In 2020, the world changed, as the Covid-19 pandemic swept the globe and millions of workers were told to work from home.
And in August 2020, 69% of American CEOs told KPMG that they intended to reduce their office space permanently to ensure that people worked from home in the future too.
But will working from home be the new normal or was this prediction the result of being caught up in the moment?
Work From Home Culture And The Past
They’ve been predicting that we’d all soon be working from home ever since the personal computer was invented.
Yet, pre-Covid, employers seemed highly reluctant to make this vision a reality and, in fact, employers that did try home working experiments would often reverse this decision under new leadership.
If large tech businesses felt that they couldn’t make working from home productive, what changed during the pandemic?
Working From Home And The Pandemic
There’s no doubt, at all, that the media was positive that working from home was about to become a permanent thing due to the coronavirus.
Forbes began 2021 by asking, “Could 2021 Be The Year Remote Working Becomes The New Normal?” and CNN ran with “For better or worse, working from home is here to stay.”
And you can see why.
Before the Covid-19 epidemic only 7% of Americans workers were allowed any kind of access to work-from-home arrangements of any kind.
And, by and large, this was restricted to members of management and senior leadership only, with high salaries and large responsibilities.
But by the end of 2020, nearly 57% of American office workers were working from home.
So, obviously, now that more than half of us were slaving away over the kitchen table rather than an office desk, this was going to stay, right?
The Problems With This Theory Of Working From Home
CNN’s optimistic prediction was instantly quashed in their own article. While 57% of Americans might have been working from home at the time of press, they predicted that fewer than 40% of Americans would be doing this by the end of 2021.
That KPMG survey of August 2020 saw 67% of companies reducing their office space permanently, or at least intending to, yet the 2021 survey, saw just 17% of CEOs with similar intentions, today.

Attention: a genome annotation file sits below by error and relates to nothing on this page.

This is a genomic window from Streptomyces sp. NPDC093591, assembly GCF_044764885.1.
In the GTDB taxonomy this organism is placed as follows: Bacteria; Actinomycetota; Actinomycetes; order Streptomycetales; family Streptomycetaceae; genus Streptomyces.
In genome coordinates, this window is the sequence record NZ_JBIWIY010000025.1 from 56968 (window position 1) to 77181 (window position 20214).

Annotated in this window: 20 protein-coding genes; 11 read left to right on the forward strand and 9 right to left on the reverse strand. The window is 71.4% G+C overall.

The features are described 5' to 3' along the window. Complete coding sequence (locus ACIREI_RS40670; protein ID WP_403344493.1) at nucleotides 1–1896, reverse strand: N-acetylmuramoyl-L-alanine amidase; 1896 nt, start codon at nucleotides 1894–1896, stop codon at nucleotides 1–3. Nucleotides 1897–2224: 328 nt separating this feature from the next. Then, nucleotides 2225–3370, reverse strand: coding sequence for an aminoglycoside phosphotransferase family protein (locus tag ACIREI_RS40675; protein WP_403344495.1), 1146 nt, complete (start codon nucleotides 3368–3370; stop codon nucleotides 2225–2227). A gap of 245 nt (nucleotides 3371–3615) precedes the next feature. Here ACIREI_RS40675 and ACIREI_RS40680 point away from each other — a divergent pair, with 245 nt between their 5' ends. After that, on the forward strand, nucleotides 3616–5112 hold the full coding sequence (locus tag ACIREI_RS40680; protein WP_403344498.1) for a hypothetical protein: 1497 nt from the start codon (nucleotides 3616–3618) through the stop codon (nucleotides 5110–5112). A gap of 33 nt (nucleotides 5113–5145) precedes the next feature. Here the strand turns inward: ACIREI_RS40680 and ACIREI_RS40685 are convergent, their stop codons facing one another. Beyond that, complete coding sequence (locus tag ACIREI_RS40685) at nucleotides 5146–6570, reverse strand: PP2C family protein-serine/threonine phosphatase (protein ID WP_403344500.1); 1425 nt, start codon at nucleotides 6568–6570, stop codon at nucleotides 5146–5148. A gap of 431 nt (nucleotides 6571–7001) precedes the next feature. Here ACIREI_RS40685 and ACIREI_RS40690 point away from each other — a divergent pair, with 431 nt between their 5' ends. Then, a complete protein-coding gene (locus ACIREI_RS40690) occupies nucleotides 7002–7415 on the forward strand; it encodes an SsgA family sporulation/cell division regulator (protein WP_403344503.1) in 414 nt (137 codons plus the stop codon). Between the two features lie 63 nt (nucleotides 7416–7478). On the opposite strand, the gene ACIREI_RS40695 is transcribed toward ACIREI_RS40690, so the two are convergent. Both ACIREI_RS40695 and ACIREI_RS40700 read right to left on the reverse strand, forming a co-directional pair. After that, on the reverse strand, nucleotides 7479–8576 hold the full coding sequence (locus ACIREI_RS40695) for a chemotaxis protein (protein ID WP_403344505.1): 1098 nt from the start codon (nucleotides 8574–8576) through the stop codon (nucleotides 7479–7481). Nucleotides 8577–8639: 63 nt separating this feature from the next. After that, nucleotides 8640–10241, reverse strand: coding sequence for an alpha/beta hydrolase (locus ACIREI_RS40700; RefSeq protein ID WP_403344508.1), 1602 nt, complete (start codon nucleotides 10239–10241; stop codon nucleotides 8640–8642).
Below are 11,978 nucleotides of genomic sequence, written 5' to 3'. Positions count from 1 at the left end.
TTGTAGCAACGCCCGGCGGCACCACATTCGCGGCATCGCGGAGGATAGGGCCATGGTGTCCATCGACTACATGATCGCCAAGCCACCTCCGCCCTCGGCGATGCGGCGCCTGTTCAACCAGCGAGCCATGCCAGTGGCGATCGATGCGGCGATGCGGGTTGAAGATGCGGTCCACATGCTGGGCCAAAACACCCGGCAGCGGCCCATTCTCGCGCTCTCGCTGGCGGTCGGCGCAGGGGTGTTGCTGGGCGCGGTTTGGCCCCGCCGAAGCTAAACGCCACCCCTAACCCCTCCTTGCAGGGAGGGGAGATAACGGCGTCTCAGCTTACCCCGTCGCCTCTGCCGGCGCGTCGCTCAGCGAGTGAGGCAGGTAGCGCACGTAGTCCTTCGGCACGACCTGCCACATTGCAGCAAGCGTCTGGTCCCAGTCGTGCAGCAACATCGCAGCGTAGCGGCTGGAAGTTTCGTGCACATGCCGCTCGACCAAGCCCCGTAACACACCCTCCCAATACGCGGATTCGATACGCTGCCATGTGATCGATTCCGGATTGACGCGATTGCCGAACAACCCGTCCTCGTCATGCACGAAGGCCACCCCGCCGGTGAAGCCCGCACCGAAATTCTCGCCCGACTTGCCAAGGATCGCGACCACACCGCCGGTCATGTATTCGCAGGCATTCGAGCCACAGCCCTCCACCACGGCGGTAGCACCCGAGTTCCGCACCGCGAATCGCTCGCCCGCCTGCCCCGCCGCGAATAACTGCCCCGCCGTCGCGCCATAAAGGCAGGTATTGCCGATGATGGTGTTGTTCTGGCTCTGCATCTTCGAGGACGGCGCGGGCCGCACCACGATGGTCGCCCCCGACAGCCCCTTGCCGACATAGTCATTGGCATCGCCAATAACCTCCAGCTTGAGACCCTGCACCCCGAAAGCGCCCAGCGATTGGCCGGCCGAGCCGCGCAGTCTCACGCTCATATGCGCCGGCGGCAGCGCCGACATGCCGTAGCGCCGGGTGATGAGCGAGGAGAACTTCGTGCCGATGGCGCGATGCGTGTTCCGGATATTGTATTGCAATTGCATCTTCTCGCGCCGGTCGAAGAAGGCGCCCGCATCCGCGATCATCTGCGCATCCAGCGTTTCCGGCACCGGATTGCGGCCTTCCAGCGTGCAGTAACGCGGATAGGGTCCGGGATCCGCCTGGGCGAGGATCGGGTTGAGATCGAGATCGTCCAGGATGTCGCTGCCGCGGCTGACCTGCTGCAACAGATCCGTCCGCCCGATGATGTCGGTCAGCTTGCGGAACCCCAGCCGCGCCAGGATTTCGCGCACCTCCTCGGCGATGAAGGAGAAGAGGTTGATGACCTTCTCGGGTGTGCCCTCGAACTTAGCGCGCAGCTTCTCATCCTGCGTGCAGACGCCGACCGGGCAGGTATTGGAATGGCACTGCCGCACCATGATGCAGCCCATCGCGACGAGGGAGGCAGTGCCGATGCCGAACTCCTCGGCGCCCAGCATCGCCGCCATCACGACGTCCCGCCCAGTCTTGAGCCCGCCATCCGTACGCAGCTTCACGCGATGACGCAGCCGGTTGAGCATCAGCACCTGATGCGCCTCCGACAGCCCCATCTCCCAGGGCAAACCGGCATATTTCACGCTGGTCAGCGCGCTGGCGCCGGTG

There are quite a few challenges to working from home and these include:
- Managers and leaders often find it hard to trust when they can’t see the work being done
- Workers don’t always like working from home – they find it harder to operate as part of a team and feel isolated
- Team culture often suffers from a lack of face-to-face contact
So, does this mean that working from home is not the new normal?
The Real New Normal
We don’t believe that the world is ever going back to just a handful of people being allowed to work from home.
Nor do we believe that every worker is going to be given carte blanche to work from wherever they like.
What we think will happen is that there will be substantial growth in remote and home working positions – where those positions have been demonstrated to produce value without direct input.
And that for many people, a hybrid working arrangement will be the new normal.
That is, one in which an appearance at the office each week (or month) will be required but not every day. On the days that they’re not in the office, they’ll be free to work wherever they want.
This is likely to make many workers happier than they are now when forced to work from home and to help managers and leaders build stronger teams.
Will working from home be the “new normal”? No. It probably won’t.
But the new normal will involve many more options for people to work from home if they want to, at least for some of their working time if not all of it.
This is a good thing.
It means that those who want the social environment of the office will be able to find it and those that find being more isolated makes them more productive will be able to find that too.